Growth is often a challenge for family businesses given their owners’ desire to retain control and preserve their values, particularly when scale is required to stay competitive. One response can be to partner with other families with similar values, or even merge their businesses. However, sharing control can be challenging. A well-structured multi-family governance system can help.

Grupo Simões is a business conglomerate in the North of Brazil, with enterprises including the production and distribution of beverages, franchises of full auto dealerships, and the production and distribution of industrial gases. It all started in 1940, when Antonio Simões started his business. In 1968, he invited Petronio Pinheiro to be his partner and they joined up to start the first Coca-Cola franchise in northern Brazil. In the ’70s they bought the Coca-Cola factory in Belém, in the state of Pará, and a new partner joined the partnership – Osmar Pacífico. The families have been working together ever since. In this session, members of the second generation of the Simões and Pinheiro families will cover themes such as:

- How does a multi-family governance system differ from that of a single-family business or enterprise?
- What structures and mechanisms can be used to avoid gridlock and overcome potential conflicts across families?
- How important is prior partnering experience and how long does it take to build it?
- How can families brought into common business ownership learn from each other?
- How far should a multi-governance system go in attempting to integrate different family businesses, cultures, rules of behavior, etc.?

Rio de Janeiro II room

Start : 14:00

End : 15:15

15:15

Coffee Break

15:45 thumb-plenary

Plenary Case Study: Camargo Corrêa Group, Brazil

Plenary session

Camargo Corrêa Group, represented by

Rosana Camargo De Arruda Botelho, Member of the Board, Participações Morro Vermelho (Group holding company) (2nd generation)
Renata de Camargo Nascimento, Member of the Board, Participações Morro Vermelho (Group holding company) (2nd generation)
Carla Duprat, Chief Sustainability Officer, Camargo Corrêa Group (non-family)

In this session, shareholders from the Camargo family will share their experience in defining the Group´s sustainable development model, the main lessons learned in promoting cultural change, examples of triple bottom line results and the main challenges lying ahead. As stewards of the next generation, the second generation shareholders are preparing the third generation to lead in an increasingly complex social, economic and environmental context. Ensuring high governance standards that allow the businesses to grow aligned to the family values is part of their legacy.

The Camargo Corrêa Group, founded in 1939 as a small construction company in São Paulo, is today a diversified conglomerate occupying leading positions in key sectors of construction, infrastructure, industry and brand management. Currently with over 58,000 employees, the Group operates in 20 Brazilian states, is present in 17 countries and has 60 plants in different parts of the world. The Group is structured as a closed capital and family-owned holding company and in 2012 recorded turnover of $11 billion.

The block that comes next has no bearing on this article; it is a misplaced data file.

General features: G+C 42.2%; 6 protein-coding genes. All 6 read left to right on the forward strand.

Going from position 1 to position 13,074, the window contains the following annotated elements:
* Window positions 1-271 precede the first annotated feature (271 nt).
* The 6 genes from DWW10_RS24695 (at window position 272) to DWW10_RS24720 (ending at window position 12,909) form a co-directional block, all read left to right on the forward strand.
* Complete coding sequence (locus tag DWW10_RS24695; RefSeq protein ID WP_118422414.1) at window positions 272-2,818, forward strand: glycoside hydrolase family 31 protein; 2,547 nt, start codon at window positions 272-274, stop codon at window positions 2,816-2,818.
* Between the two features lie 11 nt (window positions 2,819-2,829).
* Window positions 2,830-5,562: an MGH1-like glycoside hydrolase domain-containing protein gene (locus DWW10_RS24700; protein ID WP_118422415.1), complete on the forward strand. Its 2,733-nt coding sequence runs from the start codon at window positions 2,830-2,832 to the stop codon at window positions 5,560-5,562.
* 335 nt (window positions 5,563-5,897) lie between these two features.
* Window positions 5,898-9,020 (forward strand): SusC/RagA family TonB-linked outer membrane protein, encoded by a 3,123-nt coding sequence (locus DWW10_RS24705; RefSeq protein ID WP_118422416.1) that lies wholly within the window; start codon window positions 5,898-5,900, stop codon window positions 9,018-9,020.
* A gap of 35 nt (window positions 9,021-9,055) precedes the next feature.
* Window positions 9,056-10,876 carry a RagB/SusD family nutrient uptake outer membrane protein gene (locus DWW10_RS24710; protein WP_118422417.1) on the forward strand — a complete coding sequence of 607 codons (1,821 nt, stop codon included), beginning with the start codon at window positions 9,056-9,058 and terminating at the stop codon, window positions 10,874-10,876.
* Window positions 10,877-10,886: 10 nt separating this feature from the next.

16:30 thumb-plenary

A great man and his music: A story of reinvention through adversity

Plenary session

João Carlos Martins made his Carnegie Hall debut as a pianist in 1960, earning a reputation as one of the greatest interpreters of J.S. Bach’s music and performing with major orchestras in America and Europe. He retired in the 1970s after an arm injury and went into finance and business, but re-established his career, again at Carnegie Hall, in 1978. Eventually, though, he lost the use of both hands. Nothing daunted, he carved out a new career as a conductor and, with his Bachiana Orchestra, has given almost 1,000 concerts since 2004. He also puts his energy into work with underprivileged children in Brazil.  The charismatic Maestro at his piano tells his joyous story of always looking ahead at what’s next that will make a difference.

Rio de Janeiro room
17:15

Closing remarks & handover to FBN 2014 Summit

Plenary session

thumb-social-copalace

Gala Dinner

2013 Gala Dinner will be hosted in Copacabana Palace, superbly positioned overlooking Copacabana beach

This glamorous Orient-Express landmark is pre-eminent among the best hotels in Rio de Janeiro. Since its Art Deco doors swung open in 1923, it has been welcoming the rich and famous: from Fred Astaire and Ginger Rogers to the Rolling Stones and Nelson Mandela.

Step inside the hotel’s marble and granite foyers and the stage is set for a truly special treat. The traditional ambience continues in its stylish salons, many with original 1920s features.

The Copacabana Palace ballrooms will open their glamorous doors to host the FBN Gala evening. We invite you to enjoy with us this unforgettable night.

Cocktail will be the exact time you need to join your friends and appreciate the location and the view. Go smoothly through the photos of the renowned artists. Delight yourself!

You will then be invited to dinner. Fashioned and contemporary menu will feed your senses and eyes. Experience delicacies carefully prepared for you. Of course, you will always find a Brazilian touch.

The splendour and plurality of Rio’s Carnival will upside-down you into an unexpected whirl of emotions. You will be enchanted with the creativity, plasticity, colours, and sounds, beauty of the handmade costumes especially made for the Samba School performance at the Carnival parade.

We hope you not only watch, but also party !

Venue

Copacabana Palace

Start time

from 20:00 onward

Dress Code

Black Tie / Formal Attire / National Dress